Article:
Topic 842 only requires re-booking of variable lease payments that depend on an index or a rate under certain conditions such as when a lease is modified or when a lessee’s actions permanently change variable lease payments. Another reason could be a significant event or change in circumstances within the lessee’s control that directly affects whether the lessee is reasonably certain of its decision in regard to exercising an option to extend or terminate the lease or to purchase the underlying asset.

Business implications: This means, in general, FASB lessees will not have to re-book a lease with variable payments based on a rate or index unless something in the lessee’s control causes lease payment assumptions to change. FASB lessors may choose to create structures with variable rents based on a rate or index and structures with residual guarantees that have lower “fixed” payments in exchange for the variable payment or residual guarantee. Residual guarantees have tax issues. Variable rents structures have risk issues.

Sale-Leaseback Transactions

Both sets of rules do not allow sale treatment in a sale-leaseback that allows a fixed purchase option in the leaseback. The FASB will allow a fair market purchase option to avoid negating sale treatment only if there are alternative assets, substantially the same as the transferred asset, readily available in the marketplace.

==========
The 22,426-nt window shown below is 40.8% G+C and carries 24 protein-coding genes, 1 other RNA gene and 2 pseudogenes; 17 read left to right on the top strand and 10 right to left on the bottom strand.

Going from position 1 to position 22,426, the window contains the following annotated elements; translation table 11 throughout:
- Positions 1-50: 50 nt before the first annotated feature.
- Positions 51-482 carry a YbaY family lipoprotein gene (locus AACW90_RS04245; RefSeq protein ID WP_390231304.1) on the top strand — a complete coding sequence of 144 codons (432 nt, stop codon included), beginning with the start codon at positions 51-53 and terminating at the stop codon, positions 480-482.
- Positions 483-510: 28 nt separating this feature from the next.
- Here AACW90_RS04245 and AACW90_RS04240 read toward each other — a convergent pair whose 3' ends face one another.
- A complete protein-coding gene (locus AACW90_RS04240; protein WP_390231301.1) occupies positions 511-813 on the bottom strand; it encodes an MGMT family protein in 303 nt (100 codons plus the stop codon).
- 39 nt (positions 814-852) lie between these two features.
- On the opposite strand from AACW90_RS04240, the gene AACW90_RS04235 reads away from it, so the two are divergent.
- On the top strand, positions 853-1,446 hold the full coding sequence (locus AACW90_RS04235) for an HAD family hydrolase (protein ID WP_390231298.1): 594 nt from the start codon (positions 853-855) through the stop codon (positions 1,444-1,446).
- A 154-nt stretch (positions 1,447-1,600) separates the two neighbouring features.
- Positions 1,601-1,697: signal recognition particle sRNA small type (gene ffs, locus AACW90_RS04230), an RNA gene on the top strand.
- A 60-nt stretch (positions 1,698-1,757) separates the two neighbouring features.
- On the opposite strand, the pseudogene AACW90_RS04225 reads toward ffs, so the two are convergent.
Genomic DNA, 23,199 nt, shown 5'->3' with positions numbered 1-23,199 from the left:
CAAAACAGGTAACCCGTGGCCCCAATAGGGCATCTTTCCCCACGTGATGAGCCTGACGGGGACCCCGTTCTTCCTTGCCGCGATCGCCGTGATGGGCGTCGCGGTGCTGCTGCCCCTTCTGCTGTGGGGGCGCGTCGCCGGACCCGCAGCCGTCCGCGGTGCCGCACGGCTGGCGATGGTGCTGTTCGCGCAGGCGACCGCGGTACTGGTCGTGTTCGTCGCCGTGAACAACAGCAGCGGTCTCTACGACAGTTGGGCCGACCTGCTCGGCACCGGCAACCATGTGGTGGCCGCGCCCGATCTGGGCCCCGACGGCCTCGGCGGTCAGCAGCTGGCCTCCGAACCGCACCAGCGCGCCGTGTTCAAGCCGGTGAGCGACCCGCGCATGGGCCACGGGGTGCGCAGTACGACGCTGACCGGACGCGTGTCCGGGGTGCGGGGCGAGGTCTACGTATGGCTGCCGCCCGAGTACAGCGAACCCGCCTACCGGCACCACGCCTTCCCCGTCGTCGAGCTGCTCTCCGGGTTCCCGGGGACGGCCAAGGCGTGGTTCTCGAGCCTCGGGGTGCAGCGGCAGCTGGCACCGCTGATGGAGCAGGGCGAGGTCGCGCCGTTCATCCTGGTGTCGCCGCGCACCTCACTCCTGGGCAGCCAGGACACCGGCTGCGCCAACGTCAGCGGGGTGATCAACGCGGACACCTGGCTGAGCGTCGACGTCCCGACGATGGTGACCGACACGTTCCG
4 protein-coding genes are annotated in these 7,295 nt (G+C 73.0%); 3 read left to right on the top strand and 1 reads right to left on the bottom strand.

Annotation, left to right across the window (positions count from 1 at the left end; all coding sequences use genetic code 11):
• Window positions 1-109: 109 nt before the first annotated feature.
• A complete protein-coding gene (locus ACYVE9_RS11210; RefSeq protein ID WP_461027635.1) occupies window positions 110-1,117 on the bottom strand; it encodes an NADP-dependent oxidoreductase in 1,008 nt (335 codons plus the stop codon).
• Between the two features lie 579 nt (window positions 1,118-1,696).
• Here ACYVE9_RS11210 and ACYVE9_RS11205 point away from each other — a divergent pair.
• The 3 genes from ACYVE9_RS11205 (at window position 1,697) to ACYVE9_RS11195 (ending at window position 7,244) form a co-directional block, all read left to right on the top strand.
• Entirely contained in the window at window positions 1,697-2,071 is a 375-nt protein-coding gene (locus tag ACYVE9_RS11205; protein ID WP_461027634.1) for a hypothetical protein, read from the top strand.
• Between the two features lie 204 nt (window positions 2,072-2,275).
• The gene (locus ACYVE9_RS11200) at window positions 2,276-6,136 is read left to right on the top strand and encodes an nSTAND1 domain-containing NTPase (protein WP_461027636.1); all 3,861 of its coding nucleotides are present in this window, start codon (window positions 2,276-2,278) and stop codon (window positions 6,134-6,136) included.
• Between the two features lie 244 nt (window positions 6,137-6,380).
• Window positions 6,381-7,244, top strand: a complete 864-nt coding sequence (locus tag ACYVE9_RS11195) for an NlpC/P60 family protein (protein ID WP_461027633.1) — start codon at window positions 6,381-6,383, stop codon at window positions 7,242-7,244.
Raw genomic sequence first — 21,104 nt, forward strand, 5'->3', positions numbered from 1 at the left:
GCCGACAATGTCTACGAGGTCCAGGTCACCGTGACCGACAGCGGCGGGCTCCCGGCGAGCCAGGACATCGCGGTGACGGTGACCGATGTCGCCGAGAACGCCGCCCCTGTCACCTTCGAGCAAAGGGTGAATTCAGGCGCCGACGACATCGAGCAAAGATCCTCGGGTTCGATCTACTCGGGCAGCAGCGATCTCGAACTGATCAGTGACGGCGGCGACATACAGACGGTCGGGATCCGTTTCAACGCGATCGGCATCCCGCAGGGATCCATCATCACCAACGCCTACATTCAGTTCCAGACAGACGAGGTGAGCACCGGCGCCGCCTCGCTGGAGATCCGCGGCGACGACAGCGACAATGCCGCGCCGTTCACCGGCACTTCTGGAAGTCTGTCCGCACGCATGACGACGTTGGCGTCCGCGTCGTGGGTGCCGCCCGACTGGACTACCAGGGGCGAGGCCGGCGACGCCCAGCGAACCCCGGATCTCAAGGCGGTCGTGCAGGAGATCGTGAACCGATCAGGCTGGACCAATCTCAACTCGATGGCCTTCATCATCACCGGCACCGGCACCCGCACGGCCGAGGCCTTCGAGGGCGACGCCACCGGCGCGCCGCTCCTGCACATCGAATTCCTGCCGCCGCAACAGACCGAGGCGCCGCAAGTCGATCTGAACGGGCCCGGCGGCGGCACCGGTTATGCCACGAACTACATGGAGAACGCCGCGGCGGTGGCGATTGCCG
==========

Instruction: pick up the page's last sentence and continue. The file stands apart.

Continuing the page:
Business implications: The fixed-price purchase option negating sale treatment is an issue that lessors and lessees will have to deal with in the logistics of the sale-leaseback. If the lessee is merely acting as an agent, effectively putting the lessor and original seller of the asset together, then the lease can have a fixed-price, non-bargain purchase option and still qualify as a sale (operating lease back).

I would seek legal advice in documenting the fact the lessee is an agent in the transaction. Transactions with a long construction/acquisition process like aircraft need special attention in determining when the lessee is considered the owner in the process. I would seek advice of the lessee’s audit firm in advance. The other option is to create the “agent” documentation before ordering the asset or committing to purchase. The “alternative asset readily available” fair market value purchase option allowed by the FASB is a high hurdle and the lessee’s auditor should clear the issue in advance. This won’t work for real estate as the rules specifically state that all real estate is unique. But it should work for non-specialized equipment (anything that has a used equipment market).

Conclusion

There are other issues where there are differences in the sets of rules, such as transition and impairment, which do not have business implications for lessors in structuring leases to meet customer needs. In any case, lessors should understand the rules changes in detail so they understand changed lessee business concerns and how they should or may adjust their product offerings. New rules equal new ideas and opportunities!

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Phil Tirino